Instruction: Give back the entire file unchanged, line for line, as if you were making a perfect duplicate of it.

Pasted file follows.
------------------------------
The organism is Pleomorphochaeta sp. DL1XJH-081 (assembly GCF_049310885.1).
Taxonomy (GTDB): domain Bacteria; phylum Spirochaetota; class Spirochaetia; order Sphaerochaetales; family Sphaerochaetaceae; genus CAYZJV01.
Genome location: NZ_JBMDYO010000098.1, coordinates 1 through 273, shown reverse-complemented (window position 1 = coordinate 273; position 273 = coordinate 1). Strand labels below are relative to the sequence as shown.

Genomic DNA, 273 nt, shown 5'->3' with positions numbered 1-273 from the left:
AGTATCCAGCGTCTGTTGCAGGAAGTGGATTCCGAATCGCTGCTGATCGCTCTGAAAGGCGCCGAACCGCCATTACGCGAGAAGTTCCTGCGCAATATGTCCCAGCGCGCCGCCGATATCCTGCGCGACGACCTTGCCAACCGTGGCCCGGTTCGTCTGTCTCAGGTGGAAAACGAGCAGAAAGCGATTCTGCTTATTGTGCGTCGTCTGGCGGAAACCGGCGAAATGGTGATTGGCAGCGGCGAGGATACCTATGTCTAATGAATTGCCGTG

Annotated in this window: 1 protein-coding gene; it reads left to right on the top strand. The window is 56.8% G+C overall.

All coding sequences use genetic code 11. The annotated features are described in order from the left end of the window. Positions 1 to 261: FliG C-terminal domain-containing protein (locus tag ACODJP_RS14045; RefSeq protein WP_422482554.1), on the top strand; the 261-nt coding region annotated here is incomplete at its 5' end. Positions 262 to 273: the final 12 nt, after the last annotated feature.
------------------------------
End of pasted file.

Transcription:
The organism is Pleomorphochaeta sp. DL1XJH-081 (assembly GCF_049310885.1).
Taxonomy (GTDB): domain Bacteria; phylum Spirochaetota; class Spirochaetia; order Sphaerochaetales; family Sphaerochaetaceae; genus CAYZJV01.
Genome location: NZ_JBMDYO010000098.1, coordinates 1 through 273, shown reverse-complemented (window position 1 = coordinate 273; position 273 = coordinate 1). Strand labels below are relative to the sequence as shown.

Genomic DNA, 273 nt, shown 5'->3' with positions numbered 1-273 from the left:
AGTATCCAGCGTCTGTTGCAGGAAGTGGATTCCGAATCGCTGCTGATCGCTCTGAAAGGCGCCGAACCGCCATTACGCGAGAAGTTCCTGCGCAATATGTCCCAGCGCGCCGCCGATATCCTGCGCGACGACCTTGCCAACCGTGGCCCGGTTCGTCTGTCTCAGGTGGAAAACGAGCAGAAAGCGATTCTGCTTATTGTGCGTCGTCTGGCGGAAACCGGCGAAATGGTGATTGGCAGCGGCGAGGATACCTATGTCTAATGAATTGCCGTG

Annotated in this window: 1 protein-coding gene; it reads left to right on the top strand. The window is 56.8% G+C overall.

All coding sequences use genetic code 11. The annotated features are described in order from the left end of the window. Positions 1 to 261: FliG C-terminal domain-containing protein (locus tag ACODJP_RS14045; RefSeq protein WP_422482554.1), on the top strand; the 261-nt coding region annotated here is incomplete at its 5' end. Positions 262 to 273: the final 12 nt, after the last annotated feature.